Since the United Way scandal six years ago--which was ignited by exactly the kind of improprieties that the non-profit/for-profit arrangement permits--the news media have properly covered philanthropy with greater attention and a critical eye. Just in the past few weeks, The New York Times raised questions about the sale of Minnesota Public Radio's for-profit catalogue company to Dayton Hudson--a deal that produced more than $6-million in compensation for leaders of the station and its catalogue subsidiary.

And The Wall Street Journal published an article harshly scrutinizing the lucrative pay awarded to employees of Citizen Energy, a Boston non-profit group founded by U.S. Rep. Joseph Kennedy II that also runs numerous subsidiaries.

What is troublesome about deals like Minnesota Public Radio's is that, in part, the organization built up the for-profit side of its operation through the subsidy provided by tax exemption and tax deductibility. Substantial personal gain has resulted, but the people involved took none of the normal business risk. That was left to taxpayers in general, and Minnesota Public Radio's donors, in particular. But until recently, few of them knew it.

It is only a matter of time before the public's already-waning confidence in the holiness of charity will impel federal and state governments to take necessary--if not always prudent--actions.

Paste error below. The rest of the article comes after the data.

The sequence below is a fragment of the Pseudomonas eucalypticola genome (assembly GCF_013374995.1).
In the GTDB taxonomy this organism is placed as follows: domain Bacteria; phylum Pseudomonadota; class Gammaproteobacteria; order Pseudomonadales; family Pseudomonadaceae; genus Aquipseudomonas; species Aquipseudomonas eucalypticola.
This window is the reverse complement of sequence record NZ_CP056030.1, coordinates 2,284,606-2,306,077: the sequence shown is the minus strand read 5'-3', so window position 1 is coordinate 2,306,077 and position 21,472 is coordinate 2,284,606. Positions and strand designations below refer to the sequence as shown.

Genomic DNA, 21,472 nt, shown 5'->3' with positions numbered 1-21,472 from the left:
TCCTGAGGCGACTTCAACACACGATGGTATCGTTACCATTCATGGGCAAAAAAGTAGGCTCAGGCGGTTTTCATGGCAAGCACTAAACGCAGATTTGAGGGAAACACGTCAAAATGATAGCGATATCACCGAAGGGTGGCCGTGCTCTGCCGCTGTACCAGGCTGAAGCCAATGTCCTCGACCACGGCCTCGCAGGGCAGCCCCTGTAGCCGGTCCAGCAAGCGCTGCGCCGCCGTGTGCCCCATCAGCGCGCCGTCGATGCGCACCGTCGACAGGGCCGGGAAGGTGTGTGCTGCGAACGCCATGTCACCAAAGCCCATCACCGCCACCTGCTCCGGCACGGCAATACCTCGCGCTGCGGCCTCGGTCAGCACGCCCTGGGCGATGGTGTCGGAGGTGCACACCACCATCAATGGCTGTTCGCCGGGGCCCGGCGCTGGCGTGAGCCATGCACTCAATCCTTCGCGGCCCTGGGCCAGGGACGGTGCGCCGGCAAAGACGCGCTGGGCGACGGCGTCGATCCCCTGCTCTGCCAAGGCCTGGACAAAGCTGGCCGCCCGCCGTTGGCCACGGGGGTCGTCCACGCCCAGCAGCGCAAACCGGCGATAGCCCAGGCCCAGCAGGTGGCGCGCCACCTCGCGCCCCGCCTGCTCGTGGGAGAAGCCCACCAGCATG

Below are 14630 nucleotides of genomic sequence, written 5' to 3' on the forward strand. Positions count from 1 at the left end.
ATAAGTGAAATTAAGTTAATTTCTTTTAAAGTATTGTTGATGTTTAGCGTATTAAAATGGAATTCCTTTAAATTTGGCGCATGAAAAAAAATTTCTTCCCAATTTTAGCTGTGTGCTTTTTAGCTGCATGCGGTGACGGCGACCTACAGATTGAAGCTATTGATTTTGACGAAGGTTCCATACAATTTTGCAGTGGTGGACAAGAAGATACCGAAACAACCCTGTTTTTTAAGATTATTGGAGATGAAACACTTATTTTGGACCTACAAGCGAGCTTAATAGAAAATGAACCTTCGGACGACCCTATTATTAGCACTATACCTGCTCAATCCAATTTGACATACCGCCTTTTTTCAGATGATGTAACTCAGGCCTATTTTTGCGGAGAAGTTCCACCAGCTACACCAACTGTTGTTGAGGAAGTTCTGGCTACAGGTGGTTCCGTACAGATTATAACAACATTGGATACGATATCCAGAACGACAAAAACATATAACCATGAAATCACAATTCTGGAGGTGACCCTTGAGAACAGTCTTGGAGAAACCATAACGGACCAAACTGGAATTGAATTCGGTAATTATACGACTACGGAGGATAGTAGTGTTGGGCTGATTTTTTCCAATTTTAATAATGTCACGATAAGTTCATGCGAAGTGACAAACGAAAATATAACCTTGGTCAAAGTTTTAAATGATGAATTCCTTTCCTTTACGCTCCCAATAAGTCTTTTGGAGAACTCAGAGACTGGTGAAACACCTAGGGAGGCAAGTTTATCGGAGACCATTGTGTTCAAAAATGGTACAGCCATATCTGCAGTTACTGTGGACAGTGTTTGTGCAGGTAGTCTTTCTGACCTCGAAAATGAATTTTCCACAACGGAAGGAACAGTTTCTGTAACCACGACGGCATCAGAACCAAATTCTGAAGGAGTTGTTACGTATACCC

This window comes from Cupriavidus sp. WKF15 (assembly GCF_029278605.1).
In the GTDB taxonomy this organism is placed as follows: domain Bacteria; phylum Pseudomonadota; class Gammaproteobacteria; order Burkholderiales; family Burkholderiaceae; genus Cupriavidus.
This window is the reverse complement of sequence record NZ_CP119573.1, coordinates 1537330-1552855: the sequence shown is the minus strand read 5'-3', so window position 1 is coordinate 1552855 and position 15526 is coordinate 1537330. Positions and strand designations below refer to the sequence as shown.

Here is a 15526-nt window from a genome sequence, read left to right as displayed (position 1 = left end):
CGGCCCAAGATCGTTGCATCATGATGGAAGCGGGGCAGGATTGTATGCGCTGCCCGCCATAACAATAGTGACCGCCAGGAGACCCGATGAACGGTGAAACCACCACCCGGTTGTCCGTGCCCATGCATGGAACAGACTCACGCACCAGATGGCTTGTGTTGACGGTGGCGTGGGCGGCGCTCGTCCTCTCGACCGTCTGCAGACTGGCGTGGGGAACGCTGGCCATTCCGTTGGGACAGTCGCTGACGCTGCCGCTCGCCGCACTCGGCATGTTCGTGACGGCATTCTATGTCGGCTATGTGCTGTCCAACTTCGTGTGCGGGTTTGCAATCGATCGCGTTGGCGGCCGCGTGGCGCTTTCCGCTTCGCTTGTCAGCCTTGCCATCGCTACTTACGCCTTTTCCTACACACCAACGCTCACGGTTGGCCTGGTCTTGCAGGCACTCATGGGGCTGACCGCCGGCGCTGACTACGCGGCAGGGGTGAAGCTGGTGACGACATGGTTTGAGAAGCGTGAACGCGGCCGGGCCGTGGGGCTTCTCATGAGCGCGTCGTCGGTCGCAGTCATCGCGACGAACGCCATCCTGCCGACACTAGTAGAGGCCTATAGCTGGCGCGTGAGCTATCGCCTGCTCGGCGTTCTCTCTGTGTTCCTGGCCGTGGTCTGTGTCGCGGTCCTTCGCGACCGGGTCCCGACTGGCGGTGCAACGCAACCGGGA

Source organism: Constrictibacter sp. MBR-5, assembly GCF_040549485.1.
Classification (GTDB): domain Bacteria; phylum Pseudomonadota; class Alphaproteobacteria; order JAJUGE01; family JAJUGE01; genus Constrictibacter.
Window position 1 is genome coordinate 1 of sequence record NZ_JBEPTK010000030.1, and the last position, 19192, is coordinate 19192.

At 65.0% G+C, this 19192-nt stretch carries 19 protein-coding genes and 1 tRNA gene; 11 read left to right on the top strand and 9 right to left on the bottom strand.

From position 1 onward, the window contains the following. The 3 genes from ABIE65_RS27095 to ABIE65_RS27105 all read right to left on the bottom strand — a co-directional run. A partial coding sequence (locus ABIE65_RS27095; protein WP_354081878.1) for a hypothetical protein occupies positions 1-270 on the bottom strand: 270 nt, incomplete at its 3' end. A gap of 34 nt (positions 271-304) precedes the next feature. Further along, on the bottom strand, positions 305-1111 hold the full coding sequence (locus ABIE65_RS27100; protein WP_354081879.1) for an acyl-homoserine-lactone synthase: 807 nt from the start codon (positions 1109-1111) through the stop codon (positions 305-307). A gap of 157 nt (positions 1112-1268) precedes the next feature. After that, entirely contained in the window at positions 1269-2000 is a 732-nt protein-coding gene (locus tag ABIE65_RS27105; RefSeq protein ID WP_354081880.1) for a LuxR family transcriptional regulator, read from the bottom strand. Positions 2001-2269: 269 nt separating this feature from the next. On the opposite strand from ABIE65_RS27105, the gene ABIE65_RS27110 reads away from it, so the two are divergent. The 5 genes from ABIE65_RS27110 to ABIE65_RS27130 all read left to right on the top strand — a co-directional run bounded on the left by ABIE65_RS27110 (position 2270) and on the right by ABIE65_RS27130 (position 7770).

What, then, might be done to insure accountability? Here's how the law should be changed:

No charity should be permitted to own more than 49 per cent of the shares of a subsidiary. What's more, only the corporate form of organization should be permitted, so that real ownership can be tracked more easily. Limited partnerships, or other forms of organization that make ownership more difficult, or even impossible, to determine should not be permitted.

A charity should not be permitted to control its subsidiary's board. Instead, the board should be made up primarily of outside, independent directors. This does not remove entirely the possibility of sweetheart contracts or other conflicts, but at least it makes unethical behavior riskier.

All transactions between a charity and a for-profit company in which it has full or partial ownership--irrespective of the percentage--should be clearly stated in the charity's annual financial report and clearly disclosed to donors, not interred in footnotes. And if an employee of a non-profit organization also draws salary, bonuses, or benefits from a for-profit subsidiary, that beneficial relationship should also be clear.

In addition to changes in the law, non-profit groups--many of which are proud of becoming more businesslike--might emulate a new business practice:Several of America's biggest companies have appointed “ethics officers,” employees with direct access to the chairman's office. Essentially, they are there to blow the whistle on questionable practices.

Perhaps it is time for every board--of charities and their for-profit subsidiaries alike--to have one outside director who is responsible for questioning and enforcing the ethical behavior of other board members, as well as the organization's staff.

Of course, those groups willing to do that are probably the least likely to need it. Meanwhile, philanthropy's leaders need to call for complete accountability.

Henry Goldstein, president of the Oram Group, a fund-raising consulting company in New York, is a regular contributor to these pages. Click here to send an email.